Don’t: Write Generic Essays

If you apply to several MBA programs with a one-size-fits-all essay, “I can smell it a mile away,” McCampbell says. Sentences such as “I would like to attend your school” instead of naming a specific university are a dead giveaway that a student is saving time and effort by sending the same essay to several schools.

And avoid causing needless irritation by naming the wrong school in the essay. “Make sure that . . . the letter [you] send in has the right university on it,” Nowakowski says. “Do a find and replace, people.”

However, changing the school’s name in the essay, but not revising the content to match the school’s essay questions, is apparent, too. Program directors are well aware of the other MBA programs in Minnesota (and the questions they ask for their admissions essays). Show you really care by customizing the essay for each application.


Don’t: Get Too Personal

All the MBA admissions directors we spoke with have received essays with too much personal detail in them—and all were turned off by them. Admissions officers want to know you as an individual, but keep personal details to a minimum. “If it’s not something you wouldn’t talk about with your boss, [it’s] probably not for an MBA [essay],” Nowakowski says. Bursch recalls stories about overcoming divorce and medical issues. One would-be student even divulged how much alimony he pays.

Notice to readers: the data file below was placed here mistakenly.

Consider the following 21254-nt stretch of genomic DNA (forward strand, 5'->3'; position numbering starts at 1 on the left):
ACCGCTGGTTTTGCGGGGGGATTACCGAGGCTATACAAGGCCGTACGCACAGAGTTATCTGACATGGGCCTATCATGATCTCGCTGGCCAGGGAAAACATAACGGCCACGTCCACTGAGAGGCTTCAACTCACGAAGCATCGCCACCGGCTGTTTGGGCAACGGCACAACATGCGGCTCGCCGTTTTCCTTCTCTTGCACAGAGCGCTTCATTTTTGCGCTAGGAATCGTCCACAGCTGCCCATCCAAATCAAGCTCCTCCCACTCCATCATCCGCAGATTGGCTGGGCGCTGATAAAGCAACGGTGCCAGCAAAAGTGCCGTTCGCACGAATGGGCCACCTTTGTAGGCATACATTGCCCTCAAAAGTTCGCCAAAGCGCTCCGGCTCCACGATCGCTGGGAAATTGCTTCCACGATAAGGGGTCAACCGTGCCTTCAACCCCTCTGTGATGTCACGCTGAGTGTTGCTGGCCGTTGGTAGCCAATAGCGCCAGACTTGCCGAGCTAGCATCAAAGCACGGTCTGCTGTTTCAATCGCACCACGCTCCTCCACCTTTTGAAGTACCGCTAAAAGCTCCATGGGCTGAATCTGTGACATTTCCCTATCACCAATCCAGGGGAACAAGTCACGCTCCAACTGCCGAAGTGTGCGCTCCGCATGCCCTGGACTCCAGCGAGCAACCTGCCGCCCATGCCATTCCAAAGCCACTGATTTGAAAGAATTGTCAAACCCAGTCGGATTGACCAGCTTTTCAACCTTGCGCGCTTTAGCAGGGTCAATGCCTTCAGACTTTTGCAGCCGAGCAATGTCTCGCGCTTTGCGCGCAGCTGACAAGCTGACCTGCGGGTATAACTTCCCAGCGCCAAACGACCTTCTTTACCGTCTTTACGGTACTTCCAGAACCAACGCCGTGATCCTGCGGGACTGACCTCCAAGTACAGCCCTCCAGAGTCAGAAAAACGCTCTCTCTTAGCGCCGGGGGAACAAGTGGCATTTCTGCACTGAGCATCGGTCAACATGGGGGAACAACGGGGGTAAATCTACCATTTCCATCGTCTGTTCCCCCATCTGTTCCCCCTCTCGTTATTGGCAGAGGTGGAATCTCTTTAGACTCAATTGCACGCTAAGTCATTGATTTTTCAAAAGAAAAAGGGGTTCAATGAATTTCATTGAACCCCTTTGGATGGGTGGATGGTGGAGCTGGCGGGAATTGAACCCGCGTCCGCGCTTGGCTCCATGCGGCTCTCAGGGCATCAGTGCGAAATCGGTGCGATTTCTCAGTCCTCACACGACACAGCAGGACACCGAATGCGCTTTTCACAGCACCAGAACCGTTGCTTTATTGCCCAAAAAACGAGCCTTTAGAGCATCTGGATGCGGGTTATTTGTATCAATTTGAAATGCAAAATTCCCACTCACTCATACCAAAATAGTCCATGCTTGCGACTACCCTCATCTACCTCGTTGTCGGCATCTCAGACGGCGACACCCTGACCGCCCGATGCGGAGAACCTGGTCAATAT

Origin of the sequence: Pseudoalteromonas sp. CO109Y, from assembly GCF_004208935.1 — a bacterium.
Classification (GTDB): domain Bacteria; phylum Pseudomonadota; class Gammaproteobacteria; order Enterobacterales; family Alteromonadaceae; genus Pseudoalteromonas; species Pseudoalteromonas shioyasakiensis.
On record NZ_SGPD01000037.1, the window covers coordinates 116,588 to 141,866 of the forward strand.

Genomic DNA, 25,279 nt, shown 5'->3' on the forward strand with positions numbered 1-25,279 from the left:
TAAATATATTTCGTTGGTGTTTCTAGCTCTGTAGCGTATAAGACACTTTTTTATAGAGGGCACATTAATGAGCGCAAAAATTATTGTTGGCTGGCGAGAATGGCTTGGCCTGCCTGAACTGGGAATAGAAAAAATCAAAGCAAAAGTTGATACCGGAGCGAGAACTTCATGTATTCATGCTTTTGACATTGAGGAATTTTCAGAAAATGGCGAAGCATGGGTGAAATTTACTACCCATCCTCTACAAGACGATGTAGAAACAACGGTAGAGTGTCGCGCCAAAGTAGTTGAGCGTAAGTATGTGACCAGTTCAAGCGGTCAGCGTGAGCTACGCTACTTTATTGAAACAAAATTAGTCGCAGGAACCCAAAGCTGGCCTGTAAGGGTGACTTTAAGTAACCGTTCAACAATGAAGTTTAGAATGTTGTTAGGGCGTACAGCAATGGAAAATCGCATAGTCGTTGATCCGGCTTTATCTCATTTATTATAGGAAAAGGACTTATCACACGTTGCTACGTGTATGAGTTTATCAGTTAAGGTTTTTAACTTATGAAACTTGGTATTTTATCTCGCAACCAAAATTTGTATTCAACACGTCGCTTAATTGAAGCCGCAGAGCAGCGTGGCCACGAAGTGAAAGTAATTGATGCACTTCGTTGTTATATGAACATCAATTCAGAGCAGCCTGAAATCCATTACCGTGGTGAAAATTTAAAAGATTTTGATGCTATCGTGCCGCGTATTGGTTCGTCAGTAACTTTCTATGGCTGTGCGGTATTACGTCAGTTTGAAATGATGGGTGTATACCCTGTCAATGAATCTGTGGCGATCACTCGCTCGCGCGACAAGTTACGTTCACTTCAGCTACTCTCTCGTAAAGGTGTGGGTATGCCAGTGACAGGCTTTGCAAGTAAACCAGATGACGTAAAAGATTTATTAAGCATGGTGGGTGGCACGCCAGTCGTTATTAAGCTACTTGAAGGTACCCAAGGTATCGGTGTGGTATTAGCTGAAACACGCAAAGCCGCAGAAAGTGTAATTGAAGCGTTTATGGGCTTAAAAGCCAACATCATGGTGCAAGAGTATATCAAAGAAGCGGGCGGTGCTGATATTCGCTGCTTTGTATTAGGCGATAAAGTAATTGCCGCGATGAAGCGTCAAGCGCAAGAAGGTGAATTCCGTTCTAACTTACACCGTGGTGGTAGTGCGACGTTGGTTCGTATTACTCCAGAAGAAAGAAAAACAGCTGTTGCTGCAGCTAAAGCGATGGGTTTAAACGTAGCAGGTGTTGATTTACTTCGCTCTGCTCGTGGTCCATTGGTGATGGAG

Bursch says that’s definitely too much information. It’s okay to talk about how running a marathon was a big accomplishment, Bursch advises, but don’t go on about it for three paragraphs. Too much personal information leaves little space for business-related accomplishments. “I can’t get an idea of if you’re going to be successful here professionally,” he says.